on Mar 1, 2018
Experts conclude that the Great Recession began in December 2007 and ended in June 2009. For me, it started in March 2008, when I realized that my bankruptcy practice had suddenly picked up. Ten years have passed, and in that time, the practice of law has changed significantly. Our membership has grown, from 4,225 in 2008 to 5,413 (as of 2/1/18).
What is the state of the local legal market today? I asked several people who have a finger on the pulse of it:
Heather McCullough & Jill Huse own Society54, which coaches and consults with professional service providers. They note that:
- There are far more national firms in Charlotte today than there were 10 years ago. We have lost many of our “homegrown” firms to mergers/acquisitions.
- Summer associate classes have decreased as have the number of full-time associates within firms.
- Lateral movement is stronger.
- Lawyers are doing more with less staff.
- Once a banking town, Charlotte has diversified significantly to include leading companies in the energy, technology and manufacturing/distribution industries.
- The average age of attorneys has increased: nationally, from age 39 to age 51 over the past 30 years. This leads to issues with succession planning as firms look to the future.
Nancy Roberson has been Executive Director of the Mecklenburg County Bar and Mecklenburg Bar Foundation for 15 years. She observes that:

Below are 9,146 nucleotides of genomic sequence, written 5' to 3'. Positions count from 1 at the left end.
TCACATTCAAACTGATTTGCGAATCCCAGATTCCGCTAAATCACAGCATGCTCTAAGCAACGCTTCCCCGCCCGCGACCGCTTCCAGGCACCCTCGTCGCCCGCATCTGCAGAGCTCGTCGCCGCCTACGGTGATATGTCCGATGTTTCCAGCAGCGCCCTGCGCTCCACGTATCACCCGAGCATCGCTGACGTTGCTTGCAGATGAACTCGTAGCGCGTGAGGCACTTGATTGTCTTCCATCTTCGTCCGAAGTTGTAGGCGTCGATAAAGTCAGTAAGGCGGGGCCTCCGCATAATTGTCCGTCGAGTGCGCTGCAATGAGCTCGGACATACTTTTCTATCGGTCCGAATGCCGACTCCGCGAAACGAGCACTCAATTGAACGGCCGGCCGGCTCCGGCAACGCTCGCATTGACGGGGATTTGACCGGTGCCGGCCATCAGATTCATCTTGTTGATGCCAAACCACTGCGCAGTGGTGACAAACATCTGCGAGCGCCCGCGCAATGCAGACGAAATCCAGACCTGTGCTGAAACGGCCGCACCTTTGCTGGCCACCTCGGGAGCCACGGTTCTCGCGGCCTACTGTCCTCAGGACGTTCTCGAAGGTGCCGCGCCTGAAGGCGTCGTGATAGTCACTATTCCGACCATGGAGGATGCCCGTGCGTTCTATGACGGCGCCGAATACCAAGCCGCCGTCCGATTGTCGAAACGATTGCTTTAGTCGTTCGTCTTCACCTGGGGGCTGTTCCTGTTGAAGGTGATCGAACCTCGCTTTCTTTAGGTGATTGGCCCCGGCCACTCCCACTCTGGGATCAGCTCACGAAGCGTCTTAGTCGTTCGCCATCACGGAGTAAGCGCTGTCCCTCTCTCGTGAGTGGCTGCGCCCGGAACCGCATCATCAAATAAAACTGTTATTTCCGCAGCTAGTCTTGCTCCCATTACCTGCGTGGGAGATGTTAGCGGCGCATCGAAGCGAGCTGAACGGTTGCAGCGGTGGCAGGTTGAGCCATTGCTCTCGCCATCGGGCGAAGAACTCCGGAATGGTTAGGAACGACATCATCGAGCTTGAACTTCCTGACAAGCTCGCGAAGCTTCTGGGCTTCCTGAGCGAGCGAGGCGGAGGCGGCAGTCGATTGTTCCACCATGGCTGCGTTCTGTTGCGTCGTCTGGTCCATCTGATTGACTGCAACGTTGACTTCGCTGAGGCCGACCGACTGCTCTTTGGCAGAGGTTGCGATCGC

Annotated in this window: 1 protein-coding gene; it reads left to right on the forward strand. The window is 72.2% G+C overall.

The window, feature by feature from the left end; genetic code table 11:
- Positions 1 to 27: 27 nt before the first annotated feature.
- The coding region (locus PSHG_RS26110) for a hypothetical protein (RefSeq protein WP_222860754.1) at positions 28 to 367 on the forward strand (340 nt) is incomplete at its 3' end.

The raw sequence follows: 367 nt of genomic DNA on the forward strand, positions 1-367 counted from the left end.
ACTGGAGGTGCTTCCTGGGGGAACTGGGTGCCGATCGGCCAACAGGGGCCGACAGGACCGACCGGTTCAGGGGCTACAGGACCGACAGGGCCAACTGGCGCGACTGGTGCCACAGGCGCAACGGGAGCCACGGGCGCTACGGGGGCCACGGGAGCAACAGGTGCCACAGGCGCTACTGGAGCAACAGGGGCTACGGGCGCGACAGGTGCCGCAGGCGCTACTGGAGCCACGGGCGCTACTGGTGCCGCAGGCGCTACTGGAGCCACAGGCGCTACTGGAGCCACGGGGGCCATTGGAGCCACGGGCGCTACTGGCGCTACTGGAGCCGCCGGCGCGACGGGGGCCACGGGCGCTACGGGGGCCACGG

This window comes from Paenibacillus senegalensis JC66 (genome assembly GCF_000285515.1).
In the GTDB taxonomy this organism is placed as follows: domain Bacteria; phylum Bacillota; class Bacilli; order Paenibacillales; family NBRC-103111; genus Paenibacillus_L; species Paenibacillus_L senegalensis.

- Specialty firms are proliferating and thriving, solo and small firms have increased and an exodus of large firm partners is noticeable.
- The local law school has come and gone.
- Document review “contractor” gigs and other non-traditional attorney jobs have increased.
Karen Spratt of Spratt Associates provides human resource consulting and staffing for a variety of industries, including legal. Karen believes that:
- One of the most significant challenges is recruiting quality candidates with the requisite skill sets for legal jobs requiring specific experience.
- Charlotte is growing rapidly, unemployment is low and all the education in the world will not supplant relevant experience when employers have immediate needs and neither the time nor the resources to train.
- The hiring process is more deliberate, including looking to shift work internally and cross-train current employees prior to considering a new hire.
- The financial crisis reinforced that prosperity can be fleeting and nothing is permanent.
Camille Stell is Vice President of Client Services for Lawyers Mutual Liability Insurance Company of North Carolina. She notes that few law firms seem to have fully recovered from the recession and few lawyers acknowledge just how much the legal marketplace has changed as a direct result of the recession. When she worked for Lawyers Mutual in the 1990s, she spent her time advising lawyers about law practice management systems. She started her second round of employment with Lawyers Mutual in May 2009. Camille says that:
- Her post-recession conversations center around where to find clients and how to attract them; this is the number one concern.
- Big Law continues to hire marketing professionals, though many firms employ fewer marketing staff now than in the mid-2000s.
- Smaller firms are hiring marketing professionals on staff or working with marketing consultants.
- Solo and small firm lawyers are also increasing their skill sets to include strategic networking, building robust referral networks and improving their business development skills.
- While some lawyers are still reluctant marketers, they recognize these skills are necessary.
Next month, I’ll share their opinions on what Mecklenburg County lawyers should be doing to stay competitive. If you have thoughts, please reach out to me (email@example.com or 704/377-4300).